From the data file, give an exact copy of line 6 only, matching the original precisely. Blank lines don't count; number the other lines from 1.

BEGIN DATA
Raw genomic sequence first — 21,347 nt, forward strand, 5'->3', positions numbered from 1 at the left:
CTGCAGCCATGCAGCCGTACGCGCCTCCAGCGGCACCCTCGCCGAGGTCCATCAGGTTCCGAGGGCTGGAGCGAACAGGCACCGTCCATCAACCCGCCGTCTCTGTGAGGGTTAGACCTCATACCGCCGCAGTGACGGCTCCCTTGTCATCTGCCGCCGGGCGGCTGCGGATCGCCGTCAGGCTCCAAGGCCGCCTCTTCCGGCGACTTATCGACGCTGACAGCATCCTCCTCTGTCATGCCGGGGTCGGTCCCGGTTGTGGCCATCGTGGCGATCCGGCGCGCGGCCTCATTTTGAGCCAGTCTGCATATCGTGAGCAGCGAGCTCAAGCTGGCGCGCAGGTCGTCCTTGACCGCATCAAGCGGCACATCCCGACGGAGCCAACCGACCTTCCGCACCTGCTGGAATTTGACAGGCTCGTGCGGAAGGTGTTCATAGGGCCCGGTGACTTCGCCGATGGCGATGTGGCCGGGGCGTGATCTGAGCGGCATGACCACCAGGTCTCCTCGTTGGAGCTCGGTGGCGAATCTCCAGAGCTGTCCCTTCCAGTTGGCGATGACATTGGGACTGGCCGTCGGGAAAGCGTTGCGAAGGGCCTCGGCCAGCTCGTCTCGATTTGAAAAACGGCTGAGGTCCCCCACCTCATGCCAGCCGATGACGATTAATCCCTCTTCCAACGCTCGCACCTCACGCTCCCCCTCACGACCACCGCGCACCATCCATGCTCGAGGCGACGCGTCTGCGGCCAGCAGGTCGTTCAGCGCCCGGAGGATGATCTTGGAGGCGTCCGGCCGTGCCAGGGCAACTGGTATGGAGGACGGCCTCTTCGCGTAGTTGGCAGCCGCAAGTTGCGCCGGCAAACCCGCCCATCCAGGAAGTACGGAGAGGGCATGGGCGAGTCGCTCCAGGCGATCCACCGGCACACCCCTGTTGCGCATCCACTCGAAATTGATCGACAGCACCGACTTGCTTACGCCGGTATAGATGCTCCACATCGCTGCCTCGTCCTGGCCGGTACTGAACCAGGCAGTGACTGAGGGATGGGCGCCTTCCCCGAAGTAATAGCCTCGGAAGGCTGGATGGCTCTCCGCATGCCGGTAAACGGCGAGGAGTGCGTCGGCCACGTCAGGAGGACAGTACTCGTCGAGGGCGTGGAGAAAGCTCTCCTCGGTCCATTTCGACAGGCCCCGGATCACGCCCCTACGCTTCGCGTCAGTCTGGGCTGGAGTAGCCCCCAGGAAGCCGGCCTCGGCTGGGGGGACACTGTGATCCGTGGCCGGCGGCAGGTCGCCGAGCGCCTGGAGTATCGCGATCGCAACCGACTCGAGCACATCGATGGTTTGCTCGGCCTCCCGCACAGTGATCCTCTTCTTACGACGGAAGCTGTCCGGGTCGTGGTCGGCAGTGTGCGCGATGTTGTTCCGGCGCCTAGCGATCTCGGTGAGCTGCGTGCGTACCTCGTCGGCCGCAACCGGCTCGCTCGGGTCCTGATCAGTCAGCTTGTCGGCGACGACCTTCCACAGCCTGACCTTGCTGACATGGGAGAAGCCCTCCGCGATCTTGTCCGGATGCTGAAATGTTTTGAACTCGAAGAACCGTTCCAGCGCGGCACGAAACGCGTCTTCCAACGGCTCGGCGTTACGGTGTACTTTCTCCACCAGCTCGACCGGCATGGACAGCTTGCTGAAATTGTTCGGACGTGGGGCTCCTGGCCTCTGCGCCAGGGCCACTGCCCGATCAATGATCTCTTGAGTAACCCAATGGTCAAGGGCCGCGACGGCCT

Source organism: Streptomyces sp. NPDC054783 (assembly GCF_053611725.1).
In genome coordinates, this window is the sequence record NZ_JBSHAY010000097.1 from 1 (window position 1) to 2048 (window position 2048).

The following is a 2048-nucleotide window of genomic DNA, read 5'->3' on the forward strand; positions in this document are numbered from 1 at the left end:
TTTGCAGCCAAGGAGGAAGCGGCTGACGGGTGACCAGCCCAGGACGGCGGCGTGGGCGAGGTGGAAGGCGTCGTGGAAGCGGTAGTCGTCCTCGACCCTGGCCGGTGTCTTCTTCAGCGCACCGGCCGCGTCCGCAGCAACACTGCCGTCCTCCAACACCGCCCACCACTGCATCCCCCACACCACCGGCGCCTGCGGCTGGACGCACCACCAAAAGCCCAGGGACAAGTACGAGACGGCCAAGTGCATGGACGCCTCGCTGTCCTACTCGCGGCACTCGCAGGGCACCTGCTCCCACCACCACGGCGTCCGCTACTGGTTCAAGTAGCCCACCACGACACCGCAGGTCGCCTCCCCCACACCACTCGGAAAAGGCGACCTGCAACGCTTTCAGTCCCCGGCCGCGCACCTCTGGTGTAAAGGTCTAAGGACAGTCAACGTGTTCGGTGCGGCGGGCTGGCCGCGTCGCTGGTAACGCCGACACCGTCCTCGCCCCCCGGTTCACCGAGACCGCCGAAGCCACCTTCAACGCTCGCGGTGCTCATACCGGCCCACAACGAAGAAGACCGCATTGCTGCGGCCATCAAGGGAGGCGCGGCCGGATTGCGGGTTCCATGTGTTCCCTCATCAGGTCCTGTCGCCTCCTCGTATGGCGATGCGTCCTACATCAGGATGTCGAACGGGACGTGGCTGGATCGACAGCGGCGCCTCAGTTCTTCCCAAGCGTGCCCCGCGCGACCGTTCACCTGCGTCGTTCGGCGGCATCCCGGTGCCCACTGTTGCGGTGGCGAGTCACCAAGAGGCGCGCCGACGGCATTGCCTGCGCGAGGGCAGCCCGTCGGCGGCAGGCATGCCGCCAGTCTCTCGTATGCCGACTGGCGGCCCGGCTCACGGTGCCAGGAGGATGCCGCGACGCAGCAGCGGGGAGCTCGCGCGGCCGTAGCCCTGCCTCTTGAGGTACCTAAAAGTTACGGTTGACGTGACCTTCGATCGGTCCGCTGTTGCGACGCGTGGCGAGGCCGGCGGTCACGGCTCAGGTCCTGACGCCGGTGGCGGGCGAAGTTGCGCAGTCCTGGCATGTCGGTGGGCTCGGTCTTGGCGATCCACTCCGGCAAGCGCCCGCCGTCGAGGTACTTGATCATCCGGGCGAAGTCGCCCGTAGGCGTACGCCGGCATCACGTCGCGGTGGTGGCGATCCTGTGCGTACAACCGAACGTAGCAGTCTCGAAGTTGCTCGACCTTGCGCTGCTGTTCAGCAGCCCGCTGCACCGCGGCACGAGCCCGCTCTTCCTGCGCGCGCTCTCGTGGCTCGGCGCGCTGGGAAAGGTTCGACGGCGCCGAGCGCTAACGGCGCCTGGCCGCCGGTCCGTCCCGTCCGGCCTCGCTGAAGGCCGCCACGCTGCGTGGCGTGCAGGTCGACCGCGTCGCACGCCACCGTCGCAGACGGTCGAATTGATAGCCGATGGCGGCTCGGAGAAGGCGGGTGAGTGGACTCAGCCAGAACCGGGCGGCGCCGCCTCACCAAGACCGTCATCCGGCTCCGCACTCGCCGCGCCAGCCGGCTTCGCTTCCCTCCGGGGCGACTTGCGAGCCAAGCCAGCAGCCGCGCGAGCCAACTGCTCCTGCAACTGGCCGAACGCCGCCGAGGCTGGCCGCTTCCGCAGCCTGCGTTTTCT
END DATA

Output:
TTTGCAGCCAAGGAGGAAGCGGCTGACGGGTGACCAGCCCAGGACGGCGGCGTGGGCGAGGTGGAAGGCGTCGTGGAAGCGGTAGTCGTCCTCGACCCTGGCCGGTGTCTTCTTCAGCGCACCGGCCGCGTCCGCAGCAACACTGCCGTCCTCCAACACCGCCCACCACTGCATCCCCCACACCACCGGCGCCTGCGGCTGGACGCACCACCAAAAGCCCAGGGACAAGTACGAGACGGCCAAGTGCATGGACGCCTCGCTGTCCTACTCGCGGCACTCGCAGGGCACCTGCTCCCACCACCACGGCGTCCGCTACTGGTTCAAGTAGCCCACCACGACACCGCAGGTCGCCTCCCCCACACCACTCGGAAAAGGCGACCTGCAACGCTTTCAGTCCCCGGCCGCGCACCTCTGGTGTAAAGGTCTAAGGACAGTCAACGTGTTCGGTGCGGCGGGCTGGCCGCGTCGCTGGTAACGCCGACACCGTCCTCGCCCCCCGGTTCACCGAGACCGCCGAAGCCACCTTCAACGCTCGCGGTGCTCATACCGGCCCACAACGAAGAAGACCGCATTGCTGCGGCCATCAAGGGAGGCGCGGCCGGATTGCGGGTTCCATGTGTTCCCTCATCAGGTCCTGTCGCCTCCTCGTATGGCGATGCGTCCTACATCAGGATGTCGAACGGGACGTGGCTGGATCGACAGCGGCGCCTCAGTTCTTCCCAAGCGTGCCCCGCGCGACCGTTCACCTGCGTCGTTCGGCGGCATCCCGGTGCCCACTGTTGCGGTGGCGAGTCACCAAGAGGCGCGCCGACGGCATTGCCTGCGCGAGGGCAGCCCGTCGGCGGCAGGCATGCCGCCAGTCTCTCGTATGCCGACTGGCGGCCCGGCTCACGGTGCCAGGAGGATGCCGCGACGCAGCAGCGGGGAGCTCGCGCGGCCGTAGCCCTGCCTCTTGAGGTACCTAAAAGTTACGGTTGACGTGACCTTCGATCGGTCCGCTGTTGCGACGCGTGGCGAGGCCGGCGGTCACGGCTCAGGTCCTGACGCCGGTGGCGGGCGAAGTTGCGCAGTCCTGGCATGTCGGTGGGCTCGGTCTTGGCGATCCACTCCGGCAAGCGCCCGCCGTCGAGGTACTTGATCATCCGGGCGAAGTCGCCCGTAGGCGTACGCCGGCATCACGTCGCGGTGGTGGCGATCCTGTGCGTACAACCGAACGTAGCAGTCTCGAAGTTGCTCGACCTTGCGCTGCTGTTCAGCAGCCCGCTGCACCGCGGCACGAGCCCGCTCTTCCTGCGCGCGCTCTCGTGGCTCGGCGCGCTGGGAAAGGTTCGACGGCGCCGAGCGCTAACGGCGCCTGGCCGCCGGTCCGTCCCGTCCGGCCTCGCTGAAGGCCGCCACGCTGCGTGGCGTGCAGGTCGACCGCGTCGCACGCCACCGTCGCAGACGGTCGAATTGATAGCCGATGGCGGCTCGGAGAAGGCGGGTGAGTGGACTCAGCCAGAACCGGGCGGCGCCGCCTCACCAAGACCGTCATCCGGCTCCGCACTCGCCGCGCCAGCCGGCTTCGCTTCCCTCCGGGGCGACTTGCGAGCCAAGCCAGCAGCCGCGCGAGCCAACTGCTCCTGCAACTGGCCGAACGCCGCCGAGGCTGGCCGCTTCCGCAGCCTGCGTTTTCT